According to the Daily Mail, Hailey Davidson, 29, would be the first 'transgender woman' to win the title after beating much of the competition in the first two qualifying rounds of the LPGA and Epson Tour Qualifying School in Palm Springs this week.
Davidson shot a 70 in the first round at the Shadow Ridge Golf Club in Palm Desert California, on Thursday, and hit a 76 during the second round on Friday, Fox News reported. LPGA rules states that any player who shoots under 88 after all three rounds will earn a 2023 Epson Tour Status, the official qualifying tour for the LPGA.
Competing against 310 women, Davidson is tied at 59th place and appears to be in a good position to pass the first stage and move onto Stage II in October against the top 100 players.
Davidson last competed as a male golfer in 2015. The golfer began hormone therapy treatments and underwent gender reassignment surgery in 2021 and the LPGA Tour removed the "female at birth" requirement in 2010.
"I know I have what it takes from being around professional golfers on the LPGA/PGA/Champions Tour over the recent years and staying very competitive with them all," Davidson said in 2021 while trying to fundraise for qualifying school.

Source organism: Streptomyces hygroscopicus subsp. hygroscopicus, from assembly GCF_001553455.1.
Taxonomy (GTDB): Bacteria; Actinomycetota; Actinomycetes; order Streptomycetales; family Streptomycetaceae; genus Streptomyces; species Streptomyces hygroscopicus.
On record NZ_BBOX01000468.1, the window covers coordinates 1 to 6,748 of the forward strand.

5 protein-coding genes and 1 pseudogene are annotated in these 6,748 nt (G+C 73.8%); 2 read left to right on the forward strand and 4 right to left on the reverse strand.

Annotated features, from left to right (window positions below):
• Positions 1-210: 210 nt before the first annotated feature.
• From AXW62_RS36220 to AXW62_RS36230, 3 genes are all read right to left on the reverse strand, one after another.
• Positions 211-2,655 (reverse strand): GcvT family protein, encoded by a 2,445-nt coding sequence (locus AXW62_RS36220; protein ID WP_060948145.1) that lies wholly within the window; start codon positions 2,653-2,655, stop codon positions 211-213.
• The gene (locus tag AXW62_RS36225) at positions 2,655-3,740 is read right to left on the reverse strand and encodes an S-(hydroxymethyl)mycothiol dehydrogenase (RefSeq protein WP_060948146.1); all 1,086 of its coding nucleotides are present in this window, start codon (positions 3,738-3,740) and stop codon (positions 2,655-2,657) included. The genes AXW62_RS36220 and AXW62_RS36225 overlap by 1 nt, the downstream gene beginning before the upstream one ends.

"While I know that I have the talent and mental game to make a career out of playing, the initial cost of tournaments and practice expenses is what truly holds me back."
Davidson failed to make qualifiers that year but did end one match just three shots behind 2010 U.S. Women's Open champ Paula Creamer.
The top male golfers can typically drive the ball further than their female counterparts, but Davidson claims criticism about competing in the women's circuit is transphobic.
"I've seen that it's not about protecting women's sports or me having an advantage, it's just that you don't like trans people," Davidson said of critics on the Like It Is podcast.
"It's very sad that that's what it comes down to. In the last couple of months, that's what I've come to learn."
Davidson claims that, after the transition, the golfer now drives the ball 15 mph slower than before.
Davidson competing in women's sports takes place as debates have erupted across America over opposite sex athletes competing in sport, especially at the high school and college levels.
Earlier this year, UPenn swimmer Lia Thomas began competing in women's collegiate swimming just a year and a half after transitioning and then broke several women's records.
Professional competitive swimming association FINA has since effectively banned men who identify as transgender from competing in the sport, by saying they must transition before puberty which is largely illegal across the US. By the summer, 18 states had outlawed biological males who identify as transgender from competing in girls' sports.
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